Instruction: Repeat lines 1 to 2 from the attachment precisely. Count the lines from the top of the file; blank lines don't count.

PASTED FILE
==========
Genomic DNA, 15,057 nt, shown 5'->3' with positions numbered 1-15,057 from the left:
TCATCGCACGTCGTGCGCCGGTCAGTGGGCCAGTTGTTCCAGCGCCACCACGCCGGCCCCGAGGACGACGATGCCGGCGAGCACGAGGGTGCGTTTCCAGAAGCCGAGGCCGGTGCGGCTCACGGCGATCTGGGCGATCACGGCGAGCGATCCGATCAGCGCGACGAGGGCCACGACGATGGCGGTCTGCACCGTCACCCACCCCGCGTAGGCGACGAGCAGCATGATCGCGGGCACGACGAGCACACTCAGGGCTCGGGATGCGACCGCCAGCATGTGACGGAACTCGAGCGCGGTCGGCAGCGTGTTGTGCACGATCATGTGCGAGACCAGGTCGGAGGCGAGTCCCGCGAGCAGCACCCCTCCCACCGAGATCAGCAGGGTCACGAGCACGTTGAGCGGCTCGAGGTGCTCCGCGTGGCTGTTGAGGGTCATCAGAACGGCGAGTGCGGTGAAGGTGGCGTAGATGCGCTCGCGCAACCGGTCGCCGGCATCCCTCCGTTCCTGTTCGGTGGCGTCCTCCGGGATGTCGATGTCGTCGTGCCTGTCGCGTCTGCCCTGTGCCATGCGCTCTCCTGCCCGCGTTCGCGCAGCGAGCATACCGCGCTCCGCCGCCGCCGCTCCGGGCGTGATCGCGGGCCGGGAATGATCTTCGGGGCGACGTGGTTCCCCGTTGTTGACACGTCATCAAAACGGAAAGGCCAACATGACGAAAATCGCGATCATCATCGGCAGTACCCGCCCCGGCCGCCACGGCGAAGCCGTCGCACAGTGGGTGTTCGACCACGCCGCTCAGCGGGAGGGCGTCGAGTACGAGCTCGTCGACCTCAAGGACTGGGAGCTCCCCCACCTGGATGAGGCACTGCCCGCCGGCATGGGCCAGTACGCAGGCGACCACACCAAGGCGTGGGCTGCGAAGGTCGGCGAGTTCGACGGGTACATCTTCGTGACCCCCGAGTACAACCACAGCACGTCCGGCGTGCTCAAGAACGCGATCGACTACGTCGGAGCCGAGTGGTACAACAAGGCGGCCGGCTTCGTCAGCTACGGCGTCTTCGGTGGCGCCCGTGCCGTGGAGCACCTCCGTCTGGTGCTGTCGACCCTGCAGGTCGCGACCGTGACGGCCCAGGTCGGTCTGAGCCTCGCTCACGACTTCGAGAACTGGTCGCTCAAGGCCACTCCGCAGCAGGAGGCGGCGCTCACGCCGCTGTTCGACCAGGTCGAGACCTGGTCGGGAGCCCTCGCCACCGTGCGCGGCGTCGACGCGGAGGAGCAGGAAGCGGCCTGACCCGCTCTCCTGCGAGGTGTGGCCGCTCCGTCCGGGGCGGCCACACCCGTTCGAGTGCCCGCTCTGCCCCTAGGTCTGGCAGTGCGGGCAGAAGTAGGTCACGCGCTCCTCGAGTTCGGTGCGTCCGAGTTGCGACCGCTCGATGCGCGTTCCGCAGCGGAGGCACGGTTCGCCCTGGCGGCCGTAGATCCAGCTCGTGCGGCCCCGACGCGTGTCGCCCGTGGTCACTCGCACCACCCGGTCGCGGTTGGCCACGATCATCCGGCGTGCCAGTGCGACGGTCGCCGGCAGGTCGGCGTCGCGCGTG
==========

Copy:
Genomic DNA, 15,057 nt, shown 5'->3' with positions numbered 1-15,057 from the left:
TCATCGCACGTCGTGCGCCGGTCAGTGGGCCAGTTGTTCCAGCGCCACCACGCCGGCCCCGAGGACGACGATGCCGGCGAGCACGAGGGTGCGTTTCCAGAAGCCGAGGCCGGTGCGGCTCACGGCGATCTGGGCGATCACGGCGAGCGATCCGATCAGCGCGACGAGGGCCACGACGATGGCGGTCTGCACCGTCACCCACCCCGCGTAGGCGACGAGCAGCATGATCGCGGGCACGACGAGCACACTCAGGGCTCGGGATGCGACCGCCAGCATGTGACGGAACTCGAGCGCGGTCGGCAGCGTGTTGTGCACGATCATGTGCGAGACCAGGTCGGAGGCGAGTCCCGCGAGCAGCACCCCTCCCACCGAGATCAGCAGGGTCACGAGCACGTTGAGCGGCTCGAGGTGCTCCGCGTGGCTGTTGAGGGTCATCAGAACGGCGAGTGCGGTGAAGGTGGCGTAGATGCGCTCGCGCAACCGGTCGCCGGCATCCCTCCGTTCCTGTTCGGTGGCGTCCTCCGGGATGTCGATGTCGTCGTGCCTGTCGCGTCTGCCCTGTGCCATGCGCTCTCCTGCCCGCGTTCGCGCAGCGAGCATACCGCGCTCCGCCGCCGCCGCTCCGGGCGTGATCGCGGGCCGGGAATGATCTTCGGGGCGACGTGGTTCCCCGTTGTTGACACGTCATCAAAACGGAAAGGCCAACATGACGAAAATCGCGATCATCATCGGCAGTACCCGCCCCGGCCGCCACGGCGAAGCCGTCGCACAGTGGGTGTTCGACCACGCCGCTCAGCGGGAGGGCGTCGAGTACGAGCTCGTCGACCTCAAGGACTGGGAGCTCCCCCACCTGGATGAGGCACTGCCCGCCGGCATGGGCCAGTACGCAGGCGACCACACCAAGGCGTGGGCTGCGAAGGTCGGCGAGTTCGACGGGTACATCTTCGTGACCCCCGAGTACAACCACAGCACGTCCGGCGTGCTCAAGAACGCGATCGACTACGTCGGAGCCGAGTGGTACAACAAGGCGGCCGGCTTCGTCAGCTACGGCGTCTTCGGTGGCGCCCGTGCCGTGGAGCACCTCCGTCTGGTGCTGTCGACCCTGCAGGTCGCGACCGTGACGGCCCAGGTCGGTCTGAGCCTCGCTCACGACTTCGAGAACTGGTCGCTCAAGGCCACTCCGCAGCAGGAGGCGGCGCTCACGCCGCTGTTCGACCAGGTCGAGACCTGGTCGGGAGCCCTCGCCACCGTGCGCGGCGTCGACGCGGAGGAGCAGGAAGCGGCCTGACCCGCTCTCCTGCGAGGTGTGGCCGCTCCGTCCGGGGCGGCCACACCCGTTCGAGTGCCCGCTCTGCCCCTAGGTCTGGCAGTGCGGGCAGAAGTAGGTCACGCGCTCCTCGAGTTCGGTGCGTCCGAGTTGCGACCGCTCGATGCGCGTTCCGCAGCGGAGGCACGGTTCGCCCTGGCGGCCGTAGATCCAGCTCGTGCGGCCCCGACGCGTGTCGCCCGTGGTCACTCGCACCACCCGGTCGCGGTTGGCCACGATCATCCGGCGTGCCAGTGCGACGGTCGCCGGCAGGTCGGCGTCGCGCGTG